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Socialists and Immigration

In spite of the economic boon for the wealthy, working people in the U.S. have yet to receive a significant improvement in their standard of living for over 30 years. At the same time, democratic forces are once again confronted with anti-immigrant campaigns. As socialists, we stand with and among the U.S. working class in opposition to the rule of the transnational corporations and their exploitation of the economy and despoliation of our lives, society and environment

Immigration and the U.S. Policy Debate (First edition. September 2016),redit - The Choices Program - Brown University
We are currently experiencing a major restructuring of the global economy directed by the transnational corporations to produce profits for their corporate owners. The impoverishment of the vast majority of people in pursuit of profits for a small minority has pushed millions to migrate in search of food, jobs, and security.  Global capitalism produces global migration. Along with wars NAFTA and other “Free Trade” deals each produce a new waves of migration.
Socialists support the rights of working people to organize, to form unions, and to protect their rights and to advance their interests. Unions have always been an important part of how socialists seek to make our economic justice principles come alive.  Working people - gathered together and exploited in the capitalist workplace-are well positioned to fight their common exploitation.
Current immigration laws and practices, imposed upon us all by the corporations and their control of our government, often prevent working class unity by dividing workers against each other and by creating categories of workers with few rights to organize and  thus to protect  their own interests.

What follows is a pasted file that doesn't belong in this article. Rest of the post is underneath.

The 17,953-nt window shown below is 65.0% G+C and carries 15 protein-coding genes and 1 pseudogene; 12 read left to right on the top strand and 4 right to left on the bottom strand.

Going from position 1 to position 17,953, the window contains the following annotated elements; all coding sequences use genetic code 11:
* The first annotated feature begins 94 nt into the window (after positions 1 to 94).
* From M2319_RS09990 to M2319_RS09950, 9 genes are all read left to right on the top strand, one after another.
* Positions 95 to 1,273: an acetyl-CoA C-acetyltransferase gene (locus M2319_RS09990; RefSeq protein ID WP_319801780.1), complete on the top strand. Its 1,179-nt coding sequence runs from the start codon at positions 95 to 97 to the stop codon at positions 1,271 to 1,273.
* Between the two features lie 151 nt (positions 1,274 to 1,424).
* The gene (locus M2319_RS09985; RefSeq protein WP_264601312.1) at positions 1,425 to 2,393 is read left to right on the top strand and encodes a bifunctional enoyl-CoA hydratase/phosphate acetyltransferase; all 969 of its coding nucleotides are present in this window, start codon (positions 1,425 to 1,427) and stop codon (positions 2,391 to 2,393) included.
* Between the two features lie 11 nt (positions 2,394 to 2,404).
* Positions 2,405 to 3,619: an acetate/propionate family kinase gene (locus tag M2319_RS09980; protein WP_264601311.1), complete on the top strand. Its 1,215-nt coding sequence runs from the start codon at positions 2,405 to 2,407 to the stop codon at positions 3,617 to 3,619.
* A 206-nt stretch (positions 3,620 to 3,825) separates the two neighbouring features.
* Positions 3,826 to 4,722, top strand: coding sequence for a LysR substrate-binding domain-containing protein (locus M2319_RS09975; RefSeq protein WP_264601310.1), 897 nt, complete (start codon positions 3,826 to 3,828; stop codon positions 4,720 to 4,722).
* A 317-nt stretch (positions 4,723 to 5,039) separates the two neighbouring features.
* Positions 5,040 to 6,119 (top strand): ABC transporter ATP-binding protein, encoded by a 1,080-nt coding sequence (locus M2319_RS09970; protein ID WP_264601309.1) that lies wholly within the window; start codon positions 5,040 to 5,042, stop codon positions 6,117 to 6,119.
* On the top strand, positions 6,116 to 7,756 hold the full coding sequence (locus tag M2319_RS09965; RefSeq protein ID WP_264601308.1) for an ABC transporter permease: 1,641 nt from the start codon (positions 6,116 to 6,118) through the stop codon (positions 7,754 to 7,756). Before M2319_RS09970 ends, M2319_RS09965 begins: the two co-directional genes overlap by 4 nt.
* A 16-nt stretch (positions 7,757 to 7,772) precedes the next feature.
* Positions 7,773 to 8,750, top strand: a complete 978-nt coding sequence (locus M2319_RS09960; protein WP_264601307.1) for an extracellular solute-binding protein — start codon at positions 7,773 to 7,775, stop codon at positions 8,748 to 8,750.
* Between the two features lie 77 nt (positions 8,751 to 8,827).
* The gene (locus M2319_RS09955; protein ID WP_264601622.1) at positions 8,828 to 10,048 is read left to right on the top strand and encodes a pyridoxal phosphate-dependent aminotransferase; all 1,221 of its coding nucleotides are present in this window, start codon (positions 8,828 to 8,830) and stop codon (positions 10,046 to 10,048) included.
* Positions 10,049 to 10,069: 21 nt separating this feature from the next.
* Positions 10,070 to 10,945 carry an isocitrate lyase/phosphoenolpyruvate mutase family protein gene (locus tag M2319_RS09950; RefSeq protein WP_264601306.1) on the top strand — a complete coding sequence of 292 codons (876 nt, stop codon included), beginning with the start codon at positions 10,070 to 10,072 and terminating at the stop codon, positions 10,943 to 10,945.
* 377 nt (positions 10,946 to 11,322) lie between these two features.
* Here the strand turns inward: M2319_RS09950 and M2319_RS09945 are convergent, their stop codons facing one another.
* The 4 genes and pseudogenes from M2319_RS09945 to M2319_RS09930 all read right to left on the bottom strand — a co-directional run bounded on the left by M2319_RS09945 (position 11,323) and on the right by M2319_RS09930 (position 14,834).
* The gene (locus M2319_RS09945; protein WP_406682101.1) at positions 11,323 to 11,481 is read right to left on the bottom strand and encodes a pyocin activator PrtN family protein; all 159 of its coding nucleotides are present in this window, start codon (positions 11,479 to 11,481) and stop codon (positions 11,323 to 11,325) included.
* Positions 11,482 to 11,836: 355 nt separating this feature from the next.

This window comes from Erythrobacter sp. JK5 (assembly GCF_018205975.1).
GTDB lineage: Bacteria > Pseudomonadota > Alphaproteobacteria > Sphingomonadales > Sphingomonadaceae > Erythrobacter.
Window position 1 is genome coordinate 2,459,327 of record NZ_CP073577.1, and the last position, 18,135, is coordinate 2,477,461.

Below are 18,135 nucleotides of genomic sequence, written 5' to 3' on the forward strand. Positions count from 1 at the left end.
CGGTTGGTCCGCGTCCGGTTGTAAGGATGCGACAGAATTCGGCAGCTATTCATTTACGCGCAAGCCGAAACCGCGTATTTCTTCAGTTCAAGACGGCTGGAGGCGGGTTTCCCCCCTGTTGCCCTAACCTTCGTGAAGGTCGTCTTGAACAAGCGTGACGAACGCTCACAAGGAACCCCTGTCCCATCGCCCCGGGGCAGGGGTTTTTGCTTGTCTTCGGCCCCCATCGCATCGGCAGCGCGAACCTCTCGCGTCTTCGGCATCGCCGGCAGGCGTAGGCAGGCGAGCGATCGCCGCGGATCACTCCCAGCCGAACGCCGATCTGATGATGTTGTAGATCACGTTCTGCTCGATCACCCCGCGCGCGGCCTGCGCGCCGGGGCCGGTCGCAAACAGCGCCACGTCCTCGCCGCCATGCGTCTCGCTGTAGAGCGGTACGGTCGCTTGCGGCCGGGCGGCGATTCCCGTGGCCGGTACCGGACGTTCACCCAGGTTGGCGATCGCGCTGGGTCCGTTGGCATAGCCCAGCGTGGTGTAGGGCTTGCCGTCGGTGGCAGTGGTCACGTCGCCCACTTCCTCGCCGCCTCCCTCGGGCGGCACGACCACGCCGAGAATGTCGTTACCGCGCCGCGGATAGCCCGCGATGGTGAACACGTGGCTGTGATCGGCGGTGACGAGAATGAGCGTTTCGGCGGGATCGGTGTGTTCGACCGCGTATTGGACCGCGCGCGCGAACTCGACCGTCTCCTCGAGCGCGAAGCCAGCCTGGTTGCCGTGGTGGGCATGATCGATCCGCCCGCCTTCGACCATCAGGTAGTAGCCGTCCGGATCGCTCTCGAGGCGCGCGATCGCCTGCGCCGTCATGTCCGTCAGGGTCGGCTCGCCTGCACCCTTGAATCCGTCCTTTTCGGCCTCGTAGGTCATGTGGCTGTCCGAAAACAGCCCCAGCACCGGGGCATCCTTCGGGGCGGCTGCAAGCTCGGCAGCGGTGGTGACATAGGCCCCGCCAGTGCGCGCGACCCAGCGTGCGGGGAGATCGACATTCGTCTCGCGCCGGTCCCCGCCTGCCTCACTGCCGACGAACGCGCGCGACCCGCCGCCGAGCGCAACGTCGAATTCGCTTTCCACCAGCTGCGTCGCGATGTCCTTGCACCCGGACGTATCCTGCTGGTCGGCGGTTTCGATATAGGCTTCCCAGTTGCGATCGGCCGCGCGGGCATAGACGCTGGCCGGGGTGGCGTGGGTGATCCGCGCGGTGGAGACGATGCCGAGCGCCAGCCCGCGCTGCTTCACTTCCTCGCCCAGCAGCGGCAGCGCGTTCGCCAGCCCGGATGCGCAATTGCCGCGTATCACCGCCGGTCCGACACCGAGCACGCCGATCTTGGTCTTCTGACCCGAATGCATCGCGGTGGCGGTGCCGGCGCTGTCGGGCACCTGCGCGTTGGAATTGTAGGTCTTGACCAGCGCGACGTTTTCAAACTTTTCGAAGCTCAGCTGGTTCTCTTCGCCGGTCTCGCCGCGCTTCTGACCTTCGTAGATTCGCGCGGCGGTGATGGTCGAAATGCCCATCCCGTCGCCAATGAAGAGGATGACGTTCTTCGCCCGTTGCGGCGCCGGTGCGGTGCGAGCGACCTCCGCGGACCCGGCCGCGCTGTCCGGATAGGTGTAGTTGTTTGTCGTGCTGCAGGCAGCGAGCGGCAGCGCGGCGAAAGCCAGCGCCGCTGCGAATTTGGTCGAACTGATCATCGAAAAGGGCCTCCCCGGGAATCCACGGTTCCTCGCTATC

The neoliberal capitalist economic system now being created by the relentless merging of the world's markets also impoverishes the majority of U.S. workers. The average U.S. worker has experienced a decline in their real wages since 1979. Quality industrial jobs have moved to low-wage, anti-union areas in the U.S. and to Mexico, China, Singapore, Vietnam,  India and other nations. At present the U.S. has no significant controls on capital flight. Indeed, the U.S.  government subsidizes some corporations to move jobs to Honduras, El Salvador, and  the Caribbean.
The economic restructuring of Asia, Africa, and Latin America has pushed millions to migrate to the U.S. and Europe in search of a decent standard of living.  In the two decades leading up to 2008, the U.S. experienced a major increase in immigration matching the immigration  influx to the U.S.  of the period from 1890-1910.  The large-scale immigration was largely from Asia and Latin America. It has changed  the ethnic and cultural makeup of the labor force and the working class in many states and urban areas.